"With the domestic and global lockdowns to fight COVID-19 exuding a differentiated impact on exports, imports and remittances, we expect India to display a sharp current account surplus of USD 24 billion in H1 FY2021 (April-September)," rating agency Icra's principal economist Aditi Nayar said.
A lagged pickup in domestic non-oil imports, as well as the potential fresh restrictions that may be warranted in some major trading partners to ward off rising COVID-19 infections, are likely to restrict India's current account surplus to USD 6 billion in the second half of the fiscal year, she added.
On a net basis, the current account balance will swing into a sizable, albeit temporary, surplus of USD 30 billion or around 1.2 per cent of GDP in FY21, the agency said.
Merchandise exports contracted by 36.7 per cent to USD 51.3 billion in Q1 FY21 from USD 81.1 billion in Q1 FY20, but merchandise imports recorded a much sharper 52.4 per cent decline to USD 60.4 billion in the same period as against USD 127 billion a year ago on severely constrained demand conditions.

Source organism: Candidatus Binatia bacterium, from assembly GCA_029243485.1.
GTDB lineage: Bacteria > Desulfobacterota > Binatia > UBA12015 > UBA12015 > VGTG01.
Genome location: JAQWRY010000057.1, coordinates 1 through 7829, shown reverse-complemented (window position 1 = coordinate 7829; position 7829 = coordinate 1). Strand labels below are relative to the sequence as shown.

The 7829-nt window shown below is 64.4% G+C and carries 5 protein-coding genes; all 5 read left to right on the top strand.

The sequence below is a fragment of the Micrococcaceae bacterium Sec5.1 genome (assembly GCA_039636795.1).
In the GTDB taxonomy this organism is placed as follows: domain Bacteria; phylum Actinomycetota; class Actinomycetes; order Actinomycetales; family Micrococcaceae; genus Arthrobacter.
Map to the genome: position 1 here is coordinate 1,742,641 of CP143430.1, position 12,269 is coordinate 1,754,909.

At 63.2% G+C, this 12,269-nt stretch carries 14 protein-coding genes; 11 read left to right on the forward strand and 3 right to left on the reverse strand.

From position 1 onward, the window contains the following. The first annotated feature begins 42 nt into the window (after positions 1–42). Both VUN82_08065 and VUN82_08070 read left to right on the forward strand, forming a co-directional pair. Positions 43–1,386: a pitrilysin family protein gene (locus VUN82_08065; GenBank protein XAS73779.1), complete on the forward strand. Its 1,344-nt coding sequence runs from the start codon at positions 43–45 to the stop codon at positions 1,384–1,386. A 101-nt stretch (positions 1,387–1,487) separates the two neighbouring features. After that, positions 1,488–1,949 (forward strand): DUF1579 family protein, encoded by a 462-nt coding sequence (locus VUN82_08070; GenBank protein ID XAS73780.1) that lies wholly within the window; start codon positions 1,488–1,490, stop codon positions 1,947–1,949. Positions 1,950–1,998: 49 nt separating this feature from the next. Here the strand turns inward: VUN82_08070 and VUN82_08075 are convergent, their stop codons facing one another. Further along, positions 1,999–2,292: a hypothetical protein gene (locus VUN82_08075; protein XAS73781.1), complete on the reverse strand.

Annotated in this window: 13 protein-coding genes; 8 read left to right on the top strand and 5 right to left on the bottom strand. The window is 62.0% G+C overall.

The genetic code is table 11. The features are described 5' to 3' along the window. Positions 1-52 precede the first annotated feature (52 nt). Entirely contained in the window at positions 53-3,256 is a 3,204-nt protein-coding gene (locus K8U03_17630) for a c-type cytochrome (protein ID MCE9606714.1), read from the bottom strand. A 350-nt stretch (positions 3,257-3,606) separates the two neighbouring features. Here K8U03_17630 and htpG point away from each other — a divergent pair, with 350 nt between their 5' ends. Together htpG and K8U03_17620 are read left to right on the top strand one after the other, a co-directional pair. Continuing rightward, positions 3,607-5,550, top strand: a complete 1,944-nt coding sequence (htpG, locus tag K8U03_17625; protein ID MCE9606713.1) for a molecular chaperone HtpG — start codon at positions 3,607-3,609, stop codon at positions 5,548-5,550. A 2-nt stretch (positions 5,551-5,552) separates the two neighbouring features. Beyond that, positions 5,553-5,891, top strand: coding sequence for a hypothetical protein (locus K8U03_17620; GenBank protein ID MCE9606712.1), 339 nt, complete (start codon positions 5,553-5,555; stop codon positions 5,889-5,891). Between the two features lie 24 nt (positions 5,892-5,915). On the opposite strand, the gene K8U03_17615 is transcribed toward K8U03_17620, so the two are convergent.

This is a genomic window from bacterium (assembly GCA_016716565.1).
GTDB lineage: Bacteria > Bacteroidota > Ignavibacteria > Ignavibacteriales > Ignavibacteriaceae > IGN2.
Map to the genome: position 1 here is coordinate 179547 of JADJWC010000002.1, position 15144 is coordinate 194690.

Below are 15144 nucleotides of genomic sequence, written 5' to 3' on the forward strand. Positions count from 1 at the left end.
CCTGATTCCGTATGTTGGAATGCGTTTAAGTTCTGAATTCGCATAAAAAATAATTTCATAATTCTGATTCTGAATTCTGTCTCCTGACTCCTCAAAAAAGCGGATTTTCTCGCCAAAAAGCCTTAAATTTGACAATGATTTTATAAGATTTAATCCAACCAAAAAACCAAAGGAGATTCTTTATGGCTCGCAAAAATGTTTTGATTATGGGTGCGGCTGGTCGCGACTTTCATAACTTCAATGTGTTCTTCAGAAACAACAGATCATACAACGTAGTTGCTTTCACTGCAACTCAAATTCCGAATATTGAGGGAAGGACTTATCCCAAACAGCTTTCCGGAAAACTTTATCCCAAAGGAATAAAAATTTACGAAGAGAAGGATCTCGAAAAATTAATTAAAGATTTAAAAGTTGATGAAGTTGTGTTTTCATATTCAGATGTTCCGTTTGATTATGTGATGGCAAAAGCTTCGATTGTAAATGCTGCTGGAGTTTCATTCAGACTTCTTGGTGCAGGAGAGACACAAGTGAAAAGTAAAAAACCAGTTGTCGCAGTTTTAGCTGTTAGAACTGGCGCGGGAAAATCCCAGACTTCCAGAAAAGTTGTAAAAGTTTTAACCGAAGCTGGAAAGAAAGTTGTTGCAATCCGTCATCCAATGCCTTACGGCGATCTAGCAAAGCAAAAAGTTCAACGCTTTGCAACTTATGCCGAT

This compressed the merchandise trade deficit to USD 9.1 billion in the quarter, down from USD 46.0 billion in the year-ago period, it said, adding despite a contraction in services exports and imports, the services trade surplus rose to USD 21 billion in Q1 FY21 from USD 19.6 billion in Q1 FY20.
"Even as remittances would correct, given the initial shock to global economic activity and the prolonged uncertainty, the shrinking merchandise trade deficit would shift the current account balance to a surplus of around USD 15.5 billion in Q1 FY21 from the deficit of USD 15.0 billion in Q1FY20," Nayar noted.
After experiencing a similar shock in April 2020 at the depths of the lockdown (-60.3 per cent and -58.6 per cent, respectively), merchandise exports and imports have displayed a varied recovery in the subsequent four months, the agency said.
"Icra expects merchandise imports to stage a relatively faster recovery in H2FY21, with the economy slowly grinding to a new normal, the stabilisation in commodity prices and relatively sticky demand for gold closer to the festive and marriage season. These are likely to weigh upon the size of the current account surplus in the second half of this fiscal," Nayar said.
(Only the headline and picture of this report may have been reworked by the Business Standard staff; the rest of the content is auto-generated from a syndicated feed.)
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